The concept behind Birthright is one of those intriguingly intricate and yet brilliantly simple, stories, that it hooks the reader in almost straight away. The book starts out with the disappearance of a young boy, who seemingly shows up a year later as a fully grown, weapon clad, Conan the Barbarian look-alike, claiming to of been fighting all kinds of monsters and beasts for decades. If that’s all Birthright was, it would be interesting enough, but when coupled with some even more intriguing mysteries, some great drama, twists, and turns, and some truly incredible artwork, Birthright has managed to standout as one of the most interesting, and enjoyable comic books out there.

The first Birthright book opens to the very happy, and very regular seeming, Rhodes family. But within the opening few pages all of that comes crumbling down when Mikey, the youngest son, literally disappears during a game of catch with his father (on his birthday no less). The investigation into Mikey’s whereabouts quickly destroys the family, and with no evidence as to what actually happened Mikey’s father Aaron becomes the only suspect.

A year later the mid-divorce parents, Aaron and Wendy, as well as their eldest child Brennan are called into the police station to meet a fully grown man, who came equipped with an arsenal of weapons, and is claiming to be Mikey. Aaron instantly recognises him, and Brennan doesn’t take much convincing, with only Wendy refusing to accept this grown man could be her son.

Mikey explains that in the woods, as he went to retrieve the ball, he was attacked, and taken to another world called Terrenos. Winged people called ‘the Gideons’  (who are just one of the many species on Terrenos) took him to their world in order to fulfil a prophecy, that says Mikey will be the one to defeat ‘God King Lore’ the evil ruler of Terrenos. Mikey then spent years training to finally take on Lore, as doing so was the only way he could get home.

The mystery surrounding ‘Mikey’ becomes that much more intriguing, when it becomes clear he really is Mikey, but that there is a more sinister reason for him coming home, and much more to the both he and his family than meets the eye.

After this solidly intriguing set up (all of which is done in the first issue) one thing Birthright does an excellent job of, basically from that point on, is tell two separate but interwoven stories. As we cut back and forth from Mikey’s life on Terrenos, and his current mission on Earth, the stories intertwine and connect, as we learn more about what Mikey has been up to, the link between Terrenos and Earth, the secrets of the Rhodes family, and Mikey’s true intentions.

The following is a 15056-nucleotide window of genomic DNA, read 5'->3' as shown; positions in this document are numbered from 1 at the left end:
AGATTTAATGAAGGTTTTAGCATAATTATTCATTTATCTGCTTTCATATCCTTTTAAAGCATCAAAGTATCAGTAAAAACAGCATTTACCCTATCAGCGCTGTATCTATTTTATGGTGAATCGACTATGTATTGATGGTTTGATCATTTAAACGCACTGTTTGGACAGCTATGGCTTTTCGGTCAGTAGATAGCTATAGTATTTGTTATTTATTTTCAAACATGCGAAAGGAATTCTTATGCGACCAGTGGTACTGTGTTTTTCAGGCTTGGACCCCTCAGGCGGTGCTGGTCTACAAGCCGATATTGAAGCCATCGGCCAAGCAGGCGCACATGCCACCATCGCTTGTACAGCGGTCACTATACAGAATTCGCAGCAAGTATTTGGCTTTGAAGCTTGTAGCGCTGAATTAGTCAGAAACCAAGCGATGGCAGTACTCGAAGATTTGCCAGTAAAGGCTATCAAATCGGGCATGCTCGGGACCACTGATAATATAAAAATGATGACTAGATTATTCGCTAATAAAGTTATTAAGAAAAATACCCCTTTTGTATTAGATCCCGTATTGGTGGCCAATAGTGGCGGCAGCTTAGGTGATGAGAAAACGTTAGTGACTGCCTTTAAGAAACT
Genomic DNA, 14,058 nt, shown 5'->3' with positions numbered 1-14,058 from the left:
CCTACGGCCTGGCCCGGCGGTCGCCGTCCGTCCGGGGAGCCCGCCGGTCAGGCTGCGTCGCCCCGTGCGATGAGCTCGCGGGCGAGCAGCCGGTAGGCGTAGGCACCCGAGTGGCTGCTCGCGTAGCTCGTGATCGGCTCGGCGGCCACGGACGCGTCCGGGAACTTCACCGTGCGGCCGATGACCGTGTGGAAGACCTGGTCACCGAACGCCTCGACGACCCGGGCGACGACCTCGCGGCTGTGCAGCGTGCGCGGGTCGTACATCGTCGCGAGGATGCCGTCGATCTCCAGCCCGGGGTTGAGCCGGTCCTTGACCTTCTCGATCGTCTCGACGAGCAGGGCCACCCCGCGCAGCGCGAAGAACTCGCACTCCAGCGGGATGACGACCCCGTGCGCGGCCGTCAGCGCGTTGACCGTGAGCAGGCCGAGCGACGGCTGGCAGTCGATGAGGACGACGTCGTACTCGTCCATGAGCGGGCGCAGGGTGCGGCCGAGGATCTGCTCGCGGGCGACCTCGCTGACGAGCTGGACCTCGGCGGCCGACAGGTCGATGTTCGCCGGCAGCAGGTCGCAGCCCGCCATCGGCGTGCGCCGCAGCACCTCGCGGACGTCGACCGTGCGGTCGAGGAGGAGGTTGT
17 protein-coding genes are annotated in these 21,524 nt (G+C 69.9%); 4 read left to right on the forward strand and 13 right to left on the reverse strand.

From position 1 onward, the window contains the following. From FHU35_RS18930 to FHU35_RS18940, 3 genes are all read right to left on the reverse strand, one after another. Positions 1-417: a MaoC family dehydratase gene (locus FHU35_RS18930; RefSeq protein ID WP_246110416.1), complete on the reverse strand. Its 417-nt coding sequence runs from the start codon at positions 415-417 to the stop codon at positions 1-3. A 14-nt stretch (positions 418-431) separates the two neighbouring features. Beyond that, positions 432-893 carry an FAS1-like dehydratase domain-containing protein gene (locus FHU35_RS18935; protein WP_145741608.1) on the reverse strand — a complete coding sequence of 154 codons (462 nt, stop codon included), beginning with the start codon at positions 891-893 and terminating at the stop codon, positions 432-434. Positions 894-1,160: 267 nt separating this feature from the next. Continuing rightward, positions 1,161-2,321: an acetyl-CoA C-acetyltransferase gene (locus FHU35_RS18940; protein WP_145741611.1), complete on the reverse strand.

On top of this, what really makes Birthright, and its world, so interesting is the themes the books explore. Under the guise of an epic fantasy combined with an intense family drama, the themes of loss, power, corruption, and family are ever-present. So many in-depth themes are explored throughout the series, and whether it’s a look at a young Mikey struggling to deal with his role in the prophecy that has taken him from his family, Aaron’s struggle with guilt and accusations, or Rya’s unending sense of belief in those she loves, and doing what’s right, each book goes from one to the other with ease, highlighting a truly diverse cast of characters and themes.

In addition to some solid storytelling, what takes Birthright to the next level is the artwork from co-creator Andrei Bressan, with colours from Adriano Lucas, and lettering by Pat Brosseau. Each book is filled with page after page of incredible battle scenes and landscapes, elaborate splash pages, all of which are packed with copious amounts of details and beautiful colours. And as if out to make comics look easy, the switch from these fantastical and elaborate battle scenes, to more regular ‘people talking in a car’ or ‘sitting at a diner scenes’ is seamless, adding whole new layer, and delivering what could be (in less capable hands) a somewhat choppy story, perfectly.

All in all, Birthright adds up to an impeccably crafted book, one that weaves an extremely clever, page turning story from Joshua Williamson with some truly incredible art. Where exactly Birthright will end, is yet to be seen, but there is no doubt that long after the Rhodes’ families story is over there are plenty more stories from Terrenos, and the world of Birthright, that fans would love to see.

Leave a Reply

Your email address will not be published. Required fields are marked *

This site uses Akismet to reduce spam. Learn how your comment data is processed.